Did You Know the Interesting History of Nartiang Durga Temple Meghalaya?
Located in Jaintia Hills in Meghalaya, Nartiang Durga temple Meghalaya was established 500 years ago. It is believed to be one of the 51 Shakti Peethas of Hindu Mythology and thus revered as one of the holiest places by Hindus.
The interesting history of the temple
The history of the temple is associated with an interesting mythological legend, as it dates back to the ancient times. It is believed that during a sacrificial feast, Daksha, the father of Goddess Parvati didn’t invite his son-in-law, Lord Shiva. Due to this insult of Goddess Parvati’s husband, she felt humiliated and depressed and thus immolated herself at the same sacrificial fire at her parents’ home. When Lord Shiva came to know about this episode, he became furious with anger and carried the dead body of his wife on his shoulders. High on rage, Lord Shiva started performing Tandava, the dance of destruction which became the cause of worry for all Gods and Goddesses.
In order to soothe him down, Lord Vishnu cut down Durga’s dead body into 51 pieces with his Chakra. All pieces of Durga’s body fell in different parts of the world that were later developed into religious places and temples. Left thigh of Goddess Durga fell in Nartiang in the Jaintia Hills, due to which the Goddess is famous as ‘Jainteshwari’, and the place is named as Nartiang Durga temple Meghalaya.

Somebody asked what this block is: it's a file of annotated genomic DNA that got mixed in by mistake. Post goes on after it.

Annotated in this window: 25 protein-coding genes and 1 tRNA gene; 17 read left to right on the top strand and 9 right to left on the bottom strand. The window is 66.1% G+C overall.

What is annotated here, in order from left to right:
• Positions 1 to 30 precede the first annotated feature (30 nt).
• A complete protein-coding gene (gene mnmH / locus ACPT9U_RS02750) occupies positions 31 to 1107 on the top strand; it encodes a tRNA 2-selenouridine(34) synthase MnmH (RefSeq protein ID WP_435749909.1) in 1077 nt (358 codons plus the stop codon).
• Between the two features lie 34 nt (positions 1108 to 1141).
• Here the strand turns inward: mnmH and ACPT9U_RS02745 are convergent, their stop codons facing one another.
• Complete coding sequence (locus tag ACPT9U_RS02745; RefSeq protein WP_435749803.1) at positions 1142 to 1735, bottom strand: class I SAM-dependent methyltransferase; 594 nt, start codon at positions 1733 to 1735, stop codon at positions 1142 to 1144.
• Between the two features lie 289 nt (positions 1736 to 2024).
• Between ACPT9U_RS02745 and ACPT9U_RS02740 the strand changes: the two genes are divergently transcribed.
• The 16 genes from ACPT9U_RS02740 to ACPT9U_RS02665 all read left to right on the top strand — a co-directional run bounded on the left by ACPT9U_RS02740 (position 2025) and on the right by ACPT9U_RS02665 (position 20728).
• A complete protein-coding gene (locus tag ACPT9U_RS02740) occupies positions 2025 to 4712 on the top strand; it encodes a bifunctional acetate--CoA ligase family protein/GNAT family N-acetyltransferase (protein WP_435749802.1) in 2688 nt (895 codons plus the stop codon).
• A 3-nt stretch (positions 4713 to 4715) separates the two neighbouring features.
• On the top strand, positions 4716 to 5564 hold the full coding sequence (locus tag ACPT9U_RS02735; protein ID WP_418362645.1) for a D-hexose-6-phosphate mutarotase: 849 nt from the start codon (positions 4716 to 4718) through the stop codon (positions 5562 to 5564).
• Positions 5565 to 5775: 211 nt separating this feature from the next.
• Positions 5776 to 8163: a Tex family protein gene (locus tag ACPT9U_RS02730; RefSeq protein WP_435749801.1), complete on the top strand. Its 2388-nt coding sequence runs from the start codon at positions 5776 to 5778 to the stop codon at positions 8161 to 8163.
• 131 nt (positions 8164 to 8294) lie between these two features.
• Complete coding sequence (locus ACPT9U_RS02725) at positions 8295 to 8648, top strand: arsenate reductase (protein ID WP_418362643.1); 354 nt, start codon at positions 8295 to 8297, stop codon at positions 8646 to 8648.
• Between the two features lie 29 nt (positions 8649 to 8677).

Worshipping rituals in Nartiang Durga temple Meghalaya
Though Goddess is regularly worshipped in the temple, the rituals of the temple are not performed traditionally, as they are a mix of Hindu and ancient Khasi traditions. The main part of worshipping the deity is performed by sacrificing goats and ducks in her honour. It is also said that earlier humans were sacrificed in the name of honour of the Goddess, but the British government put an end to it. Post ban on sacrificing humans, goats are made to wear human masks at the sacrificial ceremony. Also, during the festival of Durga Puja, a banana plant is dressed as Goddess to worship her. After the festival is over, the plant is ceremoniously immersed in Myntdu River.